The actress’ dedication to portraying Clark is in line with one of the major goals of the series: to show a different—and in some instances more human—side to these larger-than-life participants. After being riveted by Toobin’s book, producing partners Jacobson and Simpson pitched it to FX and brought on Karaszewski and Alexander to adapt. Like their scripts for Ed Wood and Flynt, American Crime Story has a surprising tone that shifts between light and dark. Meanwhile, Murphy had been seeking a challenge after directing HBO’s The Normal Heart and was slipped the scripts by his agent; he immediately wanted in. ACS was originally set up at Fox but got stuck in development, so network co-head Dana Walden suggested Murphy take the project to FX. It helped that Murphy and the network were looking for a sister series for American Horror Story. (Similarly to AHS, ACS will reboot each year with a new crime-based plot; next season will be set around Hurricane Katrina.) “What I loved about those scripts was how much I didn’t know,” says Murphy. “That was the hook for me. There was something prescient about them.” The series is particularly resonant when it comes to the portrayal of race relations and the police. “When we were in preproduction and working on it, the Ferguson stuff was going down and the Black Lives Matter movement had begun,” says Murphy. “We were shooting stuff that had already been written months before, and we were like, ‘Wow, the more things change, the more things stay the same.’ It was heartbreaking. I think all of us felt an obligation to get that stuff right.”
While he typically takes on the showrunner role of his projects (Glee, AHS), this time Murphy acted as a mentor for TV newcomers Jacobson and Simpson, and focused more on directing and casting, curating a perfect A-list look-alike cast for the sprawling ensemble, including Selma Blair as Kris Jenner and Connie Britton as Faye Resnick. The actor who needed the most convincing to sign on? John Travolta, who hadn’t appeared on a series since Welcome Back, Kotter ended in 1979, and was hesitant to return to the small screen. “I was trying to do the unexpected,” says Murphy of chasing Travolta. “I gave up points to get him. I just wanted him. I think it was a smart decision…. He adds some great sizzle to it.” Still, it took three months for Travolta to agree to play Shapiro. “I thought, Well, I’ll probably only do TV once, and if you’re only going to do it once, why not do it at this fantastic level?” says Travolta. “The thing that sold me finally was not the sensationalism of the piece but that it was going to be an echo of how it changed society.”
The producers and writers were intent that everything shown on screen be rooted in reality (every script was vetted by Fox lawyers). “We did tons of research,” says Alexander. “I think we’re very proud of how close we stayed to the truth while creating drama out of recent history.” The stranger-than-fiction lunacy of it all (Judge Lance Ito receives a fan letter from Arsenio Hall) did sometimes even shock the producers. Says Murphy, “You just can’t believe what happened. Some of it is so absurd, even I was like, ‘We have to check this again. I can’t believe this happened.'” Viewers will not only see re-creations of the famous trial moments but also get a peek inside the personal lives of the main characters, including Kardashian’s relationship with his now very famous children (younger versions of Kourtney, Kim, Khloé, and Rob all make appearances) and, in particular, Clark’s struggles with being unwittingly thrust into the spotlight. “She had two young children,” says Paulson. “She was going through a terrible divorce. She was on the cover of tabloids. There was a human being behind the person you were watching. She became a cartoon or a caricature. You think about a silly haircut. We’re talking about a person with a beating heart and two young boys to take care of.”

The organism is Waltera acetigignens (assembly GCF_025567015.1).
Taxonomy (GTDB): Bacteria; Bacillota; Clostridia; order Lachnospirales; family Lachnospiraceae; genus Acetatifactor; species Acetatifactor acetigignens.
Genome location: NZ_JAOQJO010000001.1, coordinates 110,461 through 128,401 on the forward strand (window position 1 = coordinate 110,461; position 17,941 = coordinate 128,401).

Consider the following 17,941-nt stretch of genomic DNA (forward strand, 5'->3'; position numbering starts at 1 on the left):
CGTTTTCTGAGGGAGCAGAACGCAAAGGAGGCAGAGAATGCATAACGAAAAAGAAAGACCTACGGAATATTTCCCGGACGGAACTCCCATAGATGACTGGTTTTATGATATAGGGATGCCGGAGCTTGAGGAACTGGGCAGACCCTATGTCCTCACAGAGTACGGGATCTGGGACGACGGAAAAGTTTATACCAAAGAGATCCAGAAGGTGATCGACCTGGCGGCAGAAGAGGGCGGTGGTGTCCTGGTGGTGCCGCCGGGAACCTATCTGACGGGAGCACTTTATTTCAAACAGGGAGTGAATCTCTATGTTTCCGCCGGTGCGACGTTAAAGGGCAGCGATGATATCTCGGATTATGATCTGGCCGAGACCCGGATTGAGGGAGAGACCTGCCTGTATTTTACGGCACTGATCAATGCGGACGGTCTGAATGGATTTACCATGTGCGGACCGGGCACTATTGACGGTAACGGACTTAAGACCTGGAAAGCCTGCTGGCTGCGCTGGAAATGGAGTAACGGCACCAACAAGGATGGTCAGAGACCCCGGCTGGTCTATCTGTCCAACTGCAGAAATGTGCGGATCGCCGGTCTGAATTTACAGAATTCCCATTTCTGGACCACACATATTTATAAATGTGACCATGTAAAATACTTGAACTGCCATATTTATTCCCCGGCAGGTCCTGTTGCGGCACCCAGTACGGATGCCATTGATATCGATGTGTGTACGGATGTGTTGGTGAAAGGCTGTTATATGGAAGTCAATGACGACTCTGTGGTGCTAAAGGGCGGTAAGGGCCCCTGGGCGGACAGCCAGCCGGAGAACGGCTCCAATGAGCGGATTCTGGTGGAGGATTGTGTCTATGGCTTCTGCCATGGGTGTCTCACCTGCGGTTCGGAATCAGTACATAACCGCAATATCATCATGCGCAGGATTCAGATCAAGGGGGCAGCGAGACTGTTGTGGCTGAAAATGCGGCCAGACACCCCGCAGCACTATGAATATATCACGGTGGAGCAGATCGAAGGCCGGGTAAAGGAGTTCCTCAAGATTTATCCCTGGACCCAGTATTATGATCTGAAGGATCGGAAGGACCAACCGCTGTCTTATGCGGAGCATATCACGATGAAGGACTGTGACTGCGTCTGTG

Despite all this dedication to the truth, Murphy and the producers discouraged the actors from meeting their real-life counterparts until at least halfway through shooting so their objectivity wouldn’t be clouded. Eventually a few of the cast members reached out. Paulson had dinner with Marcia Clark. Says the actress, “It felt like I was meeting Meryl Streep or something — somebody I truly admired.” Schwimmer had a lengthy phone call with Kris Jenner, ex-wife of the late Robert Kardashian. “She was so warm and generous with her time,” says Schwimmer. “We spoke for a few hours in real detail because I wanted to know who he was as a husband and a father. He was a real family man, and he had a lot of strong values and ethics. There’s a lot about him that I actually can identify with and relate to—especially the loyalty.”
Not everyone felt the urge to stroll down memory lane, though. Brown says that he reached out twice to Darden to no avail. “I sent him a big text saying who I was, what I was doing, would love to get together if at all possible, and he didn’t respond. I’m not mad at him. After pseudo-walking in his shoes for a few months now, I can imagine that this is not anything he would be eager to relive.”
While most legal dramas thrive on twists, the difference with American Crime Story is that Simpson’s verdict is a foregone conclusion. But Gooding hopes the series will make viewers see that this case isn’t as black-and-white as they may have believed. “There are weeks when I go home and I think, ‘Wow, man, I guess he did it,'” he says. “And there are other days when I go, ‘If that’s true, he’s innocent.’ So I go back and forth. If we get the audience to forget about the end result and get caught up in the moment, then that’s why we’re here.”